J. J. Keller® Compliance Network Logo
Start Customizing Your Profile for Free!
Update to Professional Trial!

Experience Everything Compliance Network Has to Offer

Already have an account?
Thank you for investing in EnvironmentalHazmat related content. Click 'UPGRADE' to continue.
Enjoy your limited-time access to the Compliance Network Professional Trial!
A confirmation welcome email has been sent to your email address from ComplianceNetwork@t.jjkellercompliancenetwork.com. Please check your spam/junk folder if you can't find it in your inbox.
Thank you for your interest in EnvironmentalHazmat related content.
You've reached your limit of free access, if you'd like more info, please contact us at 800-327-6868.

The post-holiday blues can turn into workplace violence


Seasonal depression and employee morale are often negatively impacted during the deep winter months. Overwhelming sadness can be manifested during and after the holiday season, and many employers openly conduct safety meetings acknowledging seasonal depression. This is also an appropriate time to discuss your company’s workplace violence policy.

The seasonal blues could manifest in negative behaviors (short temper, desperation, drug or alcohol use, etc.) which might become a workplace violence incident.

Assess the threat

It is generally accepted that physical assaults and egregious verbal threats in the workplace warrant immediate termination. However, complaints involving veiled or indirect threats are often mischaracterized and not investigated. Your employees should feel protected at work, so treat all perceived threats seriously.

When an employee files a complaint, quickly establish communication and initiate an investigation. This will eliminate false perceptions that your company is turning a blind eye or ignoring the problem. The process of interviewing all parties, collecting written statements, and evaluating company policy should be conveyed to the employee.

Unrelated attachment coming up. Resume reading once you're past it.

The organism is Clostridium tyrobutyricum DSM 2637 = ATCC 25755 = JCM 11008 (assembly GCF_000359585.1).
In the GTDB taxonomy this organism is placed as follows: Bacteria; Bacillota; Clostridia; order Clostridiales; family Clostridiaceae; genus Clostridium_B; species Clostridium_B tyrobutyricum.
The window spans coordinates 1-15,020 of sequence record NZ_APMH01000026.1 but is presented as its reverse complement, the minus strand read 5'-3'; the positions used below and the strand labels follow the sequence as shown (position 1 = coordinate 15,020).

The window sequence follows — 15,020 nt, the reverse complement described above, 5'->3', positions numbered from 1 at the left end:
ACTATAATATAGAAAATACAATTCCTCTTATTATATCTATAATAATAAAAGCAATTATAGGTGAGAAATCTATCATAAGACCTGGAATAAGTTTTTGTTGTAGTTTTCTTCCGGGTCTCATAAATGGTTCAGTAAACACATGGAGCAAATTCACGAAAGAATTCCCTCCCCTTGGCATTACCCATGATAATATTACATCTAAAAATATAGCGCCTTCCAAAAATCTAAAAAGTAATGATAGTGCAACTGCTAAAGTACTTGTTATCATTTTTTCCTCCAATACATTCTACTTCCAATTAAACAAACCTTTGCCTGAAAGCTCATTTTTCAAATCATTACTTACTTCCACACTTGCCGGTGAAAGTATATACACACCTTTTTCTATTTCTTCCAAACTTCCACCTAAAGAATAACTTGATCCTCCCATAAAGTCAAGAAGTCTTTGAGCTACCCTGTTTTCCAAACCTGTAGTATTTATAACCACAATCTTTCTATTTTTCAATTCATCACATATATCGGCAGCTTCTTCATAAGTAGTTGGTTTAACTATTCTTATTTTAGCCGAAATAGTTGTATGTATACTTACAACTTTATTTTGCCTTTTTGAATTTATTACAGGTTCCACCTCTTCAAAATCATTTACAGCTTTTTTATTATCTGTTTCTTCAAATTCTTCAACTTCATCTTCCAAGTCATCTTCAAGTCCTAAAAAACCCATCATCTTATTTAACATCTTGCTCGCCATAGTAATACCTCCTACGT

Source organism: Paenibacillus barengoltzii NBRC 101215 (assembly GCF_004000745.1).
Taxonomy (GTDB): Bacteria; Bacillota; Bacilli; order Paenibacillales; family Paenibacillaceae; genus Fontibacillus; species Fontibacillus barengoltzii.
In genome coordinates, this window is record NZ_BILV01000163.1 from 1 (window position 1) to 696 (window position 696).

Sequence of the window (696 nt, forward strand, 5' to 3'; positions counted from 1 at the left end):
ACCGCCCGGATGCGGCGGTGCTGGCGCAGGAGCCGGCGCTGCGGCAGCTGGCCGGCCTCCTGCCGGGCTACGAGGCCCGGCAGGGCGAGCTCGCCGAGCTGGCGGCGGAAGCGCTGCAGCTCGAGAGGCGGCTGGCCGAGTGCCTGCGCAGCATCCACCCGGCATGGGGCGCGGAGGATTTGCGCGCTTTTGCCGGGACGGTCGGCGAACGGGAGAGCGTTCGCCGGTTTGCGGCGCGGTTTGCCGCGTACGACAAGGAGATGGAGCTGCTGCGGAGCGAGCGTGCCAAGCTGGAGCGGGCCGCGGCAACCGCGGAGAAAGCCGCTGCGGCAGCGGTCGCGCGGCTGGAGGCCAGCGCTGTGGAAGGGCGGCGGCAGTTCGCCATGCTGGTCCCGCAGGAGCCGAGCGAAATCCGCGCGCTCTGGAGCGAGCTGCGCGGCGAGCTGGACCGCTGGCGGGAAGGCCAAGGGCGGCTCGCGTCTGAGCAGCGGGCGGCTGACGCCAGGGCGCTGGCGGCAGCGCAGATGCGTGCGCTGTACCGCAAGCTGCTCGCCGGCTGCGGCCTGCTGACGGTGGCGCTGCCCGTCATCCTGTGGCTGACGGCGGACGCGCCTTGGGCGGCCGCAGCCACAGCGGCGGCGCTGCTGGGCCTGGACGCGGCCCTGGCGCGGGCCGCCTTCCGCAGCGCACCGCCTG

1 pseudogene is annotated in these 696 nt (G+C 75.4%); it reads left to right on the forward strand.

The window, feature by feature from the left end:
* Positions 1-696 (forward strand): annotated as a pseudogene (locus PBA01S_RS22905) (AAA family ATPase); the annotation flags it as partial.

Threat assessment involves understanding the relationship between conflicting employees and the circumstances of the situation. Was the veiled threat made in a joking manner? Does the employee have a history of concerning behavior? Speak with their immediate supervisor to gain additional insight about previous disciplinary issues. If an immediate threat is not imminent, prepare to respond and conduct interviews.

Conduct effective interviews

Successful interviews ensure that all relevant information is obtained, so do not focus on solving the case during the interview process. Focus on these tips during the interview phase of the investigation:

  • Conduct individual interviews to maintain confidentiality,
  • Allow employees to speak openly and without interruption,
  • Avoid accusatory and confrontational questions, and
  • Ask witnesses how they perceived the threat.

Effective interviews produce reliable information that supports management decisions involving employee misconduct, policy violations, and disciplinary measures. The investigator should prepare a written summary of the investigation with recommended action items. The investigative report should summarize the information for each employee statement and assess the credibility of evidence.

After discussing the investigation with upper management, arrange individual meetings with the involved employees. If appropriate, issue written progressive discipline to the offending employee and explain your company’s policy on workplace violence. If the violation does not warrant termination, clearly communicate that repeat violations will likely result in immediate termination.

Key to remember: Speak to your employees about seasonal depression while conveying a zero-tolerance policy for workplace violence.